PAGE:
Present day South African artists like Nozinja and Okmalumkoolkat let time and cultures collide, and in mixing languages, slangs, dances and rituals they create new homes. Here we discuss the recent music video «Allblackblackkat» by the latter, directed by South African photographer Chris Saunders. «For you it might be like watching the National Geographic channel», Saunders says about his latest clips. Exotica or science-fiction? Read another commentary on the same video by Atiyyah Khan here. From the Norient book Seismographic Sounds (see and order here).
Upon watching the «Allblackblackkat» video it’s easy to get caught up in the beat and mystique. The overused (and under-studied) term afrofuturist could get bandied about but this would be a shallow interpretation. A closer look at the Zulu sci-fi scenes shows an urban DIY-ness that echoes counterculture movements the world over.
The do-it-yourself in the digital age approach, assembled by this 1980s-born generation, makes clear: status quo isn’t enough. We want a super future. Style is taken seriously but splashing cash on expensive props or locations is unnecessary. Simply find a swimming pool (in Vanderbijlpark) and dive in. In this spiritual dream space, Okmalumkoolkat’s narration veers away from chauvinism and obsessions of supposed glamour (popping champagne and such). Why emulate when you can innovate?
For the less-than-four minute film, Smiso Zwane (aka Okmalumkoolkat) teamed up with his friend Chris Saunders, a go-to Johannesburg-based photographer (see here for a photo series by Saunders). The collaboration adds to their Hyperdub videos with LV, «Sebenza» and «Spitting Cobra» in 2013, and to the look at Dirty Paraffin (Zwane’s duo with Dr SpiZee) in 2011. SpiZee (pronounced Spy-Zee) and Zwane also form part of BoyznBucks, a group of producers, artists and designers also based in Johannesburg. This crew of friends have been connected since childhood, and in South Africa their profile is rising rapidly. Pop stardom is imminent, if it hasn’t already arrived.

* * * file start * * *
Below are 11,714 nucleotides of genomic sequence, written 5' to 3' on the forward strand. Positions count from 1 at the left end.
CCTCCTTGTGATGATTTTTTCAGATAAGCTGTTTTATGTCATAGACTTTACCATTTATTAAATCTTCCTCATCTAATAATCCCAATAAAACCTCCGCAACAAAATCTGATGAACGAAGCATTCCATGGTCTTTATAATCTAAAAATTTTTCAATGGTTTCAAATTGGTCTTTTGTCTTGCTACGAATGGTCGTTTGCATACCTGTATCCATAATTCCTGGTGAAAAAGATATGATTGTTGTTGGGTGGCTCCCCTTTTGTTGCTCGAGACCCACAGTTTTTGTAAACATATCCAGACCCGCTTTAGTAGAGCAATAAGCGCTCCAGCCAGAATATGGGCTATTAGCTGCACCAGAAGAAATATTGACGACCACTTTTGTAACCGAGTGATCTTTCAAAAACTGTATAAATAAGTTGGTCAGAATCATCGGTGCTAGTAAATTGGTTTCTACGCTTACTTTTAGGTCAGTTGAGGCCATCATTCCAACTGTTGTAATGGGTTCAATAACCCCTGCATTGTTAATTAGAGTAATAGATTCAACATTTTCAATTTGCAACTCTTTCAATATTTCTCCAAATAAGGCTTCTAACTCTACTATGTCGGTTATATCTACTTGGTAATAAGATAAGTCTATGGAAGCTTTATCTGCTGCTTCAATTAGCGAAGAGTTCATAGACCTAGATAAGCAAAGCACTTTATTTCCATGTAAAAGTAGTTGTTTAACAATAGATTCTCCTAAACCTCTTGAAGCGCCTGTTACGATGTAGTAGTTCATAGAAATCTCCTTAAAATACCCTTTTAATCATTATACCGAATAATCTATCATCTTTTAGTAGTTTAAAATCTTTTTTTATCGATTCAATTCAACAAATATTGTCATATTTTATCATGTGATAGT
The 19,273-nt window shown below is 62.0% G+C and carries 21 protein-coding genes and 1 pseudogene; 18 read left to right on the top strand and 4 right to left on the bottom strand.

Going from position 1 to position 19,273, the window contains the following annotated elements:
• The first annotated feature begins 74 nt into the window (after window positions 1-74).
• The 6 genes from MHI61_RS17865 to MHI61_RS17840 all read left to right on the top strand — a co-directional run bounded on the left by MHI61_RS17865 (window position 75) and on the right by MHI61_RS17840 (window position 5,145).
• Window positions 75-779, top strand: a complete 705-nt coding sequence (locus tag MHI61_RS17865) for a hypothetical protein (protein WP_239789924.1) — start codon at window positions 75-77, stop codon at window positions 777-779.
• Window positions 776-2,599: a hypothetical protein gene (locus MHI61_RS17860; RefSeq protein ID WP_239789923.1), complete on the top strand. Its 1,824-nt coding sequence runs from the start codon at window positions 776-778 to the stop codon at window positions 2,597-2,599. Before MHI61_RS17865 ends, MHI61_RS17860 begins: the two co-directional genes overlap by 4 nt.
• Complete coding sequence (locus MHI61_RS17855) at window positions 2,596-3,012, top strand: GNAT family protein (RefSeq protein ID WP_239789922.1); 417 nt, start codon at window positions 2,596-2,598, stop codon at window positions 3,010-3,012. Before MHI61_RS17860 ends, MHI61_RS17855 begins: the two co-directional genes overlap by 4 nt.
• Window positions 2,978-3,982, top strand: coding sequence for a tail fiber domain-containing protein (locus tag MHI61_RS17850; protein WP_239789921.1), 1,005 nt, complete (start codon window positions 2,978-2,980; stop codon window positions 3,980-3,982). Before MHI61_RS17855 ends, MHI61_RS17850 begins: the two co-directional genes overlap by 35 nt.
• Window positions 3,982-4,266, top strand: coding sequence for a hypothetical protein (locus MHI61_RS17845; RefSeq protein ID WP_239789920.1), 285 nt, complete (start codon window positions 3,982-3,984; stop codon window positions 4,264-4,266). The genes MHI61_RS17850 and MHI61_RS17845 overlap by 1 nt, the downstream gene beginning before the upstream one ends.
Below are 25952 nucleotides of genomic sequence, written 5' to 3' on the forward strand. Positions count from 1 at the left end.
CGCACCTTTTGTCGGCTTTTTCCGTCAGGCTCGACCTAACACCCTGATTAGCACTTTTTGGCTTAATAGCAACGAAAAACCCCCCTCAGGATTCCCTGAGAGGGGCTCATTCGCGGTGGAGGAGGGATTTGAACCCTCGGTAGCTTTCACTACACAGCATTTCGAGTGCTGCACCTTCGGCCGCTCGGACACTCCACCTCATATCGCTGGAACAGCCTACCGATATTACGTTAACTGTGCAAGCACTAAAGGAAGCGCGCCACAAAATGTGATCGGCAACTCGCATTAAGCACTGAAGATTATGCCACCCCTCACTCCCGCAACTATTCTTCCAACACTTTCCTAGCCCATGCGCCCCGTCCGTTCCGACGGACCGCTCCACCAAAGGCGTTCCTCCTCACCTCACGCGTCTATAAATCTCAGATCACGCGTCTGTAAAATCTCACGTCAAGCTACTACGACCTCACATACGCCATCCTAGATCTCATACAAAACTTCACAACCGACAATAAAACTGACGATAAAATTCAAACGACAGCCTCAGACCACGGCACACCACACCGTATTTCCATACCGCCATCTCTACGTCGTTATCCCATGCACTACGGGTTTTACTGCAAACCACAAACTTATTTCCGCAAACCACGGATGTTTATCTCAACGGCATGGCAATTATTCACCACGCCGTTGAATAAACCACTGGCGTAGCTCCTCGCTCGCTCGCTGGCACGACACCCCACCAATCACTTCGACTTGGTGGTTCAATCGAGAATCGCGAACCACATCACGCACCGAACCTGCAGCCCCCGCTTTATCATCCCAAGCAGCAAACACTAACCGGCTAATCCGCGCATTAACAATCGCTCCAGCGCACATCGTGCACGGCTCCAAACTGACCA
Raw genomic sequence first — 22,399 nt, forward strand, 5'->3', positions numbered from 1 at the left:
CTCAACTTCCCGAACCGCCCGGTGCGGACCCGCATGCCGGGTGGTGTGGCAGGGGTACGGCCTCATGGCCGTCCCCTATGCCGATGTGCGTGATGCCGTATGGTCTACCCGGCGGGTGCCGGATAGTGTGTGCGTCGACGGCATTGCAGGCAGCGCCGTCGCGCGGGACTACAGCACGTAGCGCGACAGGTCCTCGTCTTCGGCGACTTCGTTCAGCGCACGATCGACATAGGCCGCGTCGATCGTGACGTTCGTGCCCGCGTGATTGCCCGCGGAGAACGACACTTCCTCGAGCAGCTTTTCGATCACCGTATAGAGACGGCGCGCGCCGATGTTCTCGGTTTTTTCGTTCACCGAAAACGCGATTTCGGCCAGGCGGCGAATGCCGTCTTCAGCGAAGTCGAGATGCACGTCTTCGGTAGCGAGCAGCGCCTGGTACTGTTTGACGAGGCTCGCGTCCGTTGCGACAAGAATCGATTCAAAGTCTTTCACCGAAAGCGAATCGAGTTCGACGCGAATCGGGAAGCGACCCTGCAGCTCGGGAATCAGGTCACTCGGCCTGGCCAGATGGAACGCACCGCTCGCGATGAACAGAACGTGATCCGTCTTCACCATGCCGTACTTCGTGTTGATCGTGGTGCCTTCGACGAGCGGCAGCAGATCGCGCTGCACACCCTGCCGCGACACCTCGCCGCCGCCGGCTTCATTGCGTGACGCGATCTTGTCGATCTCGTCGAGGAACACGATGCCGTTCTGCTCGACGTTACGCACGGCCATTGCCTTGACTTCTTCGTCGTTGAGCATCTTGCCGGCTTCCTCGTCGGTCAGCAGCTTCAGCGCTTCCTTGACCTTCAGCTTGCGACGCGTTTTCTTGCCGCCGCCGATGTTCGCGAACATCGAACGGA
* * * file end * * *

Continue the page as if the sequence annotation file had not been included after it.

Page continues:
Visuals and verbals articulate the movement from townships (or suburbs) into city centers. Rapping in vernac, rather than assuming English as the lingua franca, encourages a certain swing and syntax. The book Decolonising the Mind by Ngugi wa Thiong’o doesn’t appear to be a guiding text, but it speaks of this zeitgeist. For overseas listeners, vernac sounds highly original. For fans at home, in a country that has eleven official languages, it’s how people speak, juggling multicultural reference points with slick wordplay. Self-actualization at work.
Zwane’s generation is plugged-in and clued-up about goings-on locally and abroad. They study business models then continue to create, hustle, and shape Mzansi originality. In doing so they are building on the work of pioneering artists, including Hip Hop Panstula, Tumi Molekane, and Prophets of Da City. Internet access permitting, it’s easy to interact with people whose music is of interest. Former gatekeepers are bypassed. Like-minds connect. Collaborations follow. As do opportunities to release records and perform overseas. Experiences brought back home. The pool of listeners grows: three figures, four figures, five figures, six.
Will Okmalumkoolkat’s excellence cause him to explode internationally? Or is it more important to push on in South Africa? Where and what next for the smart mampara?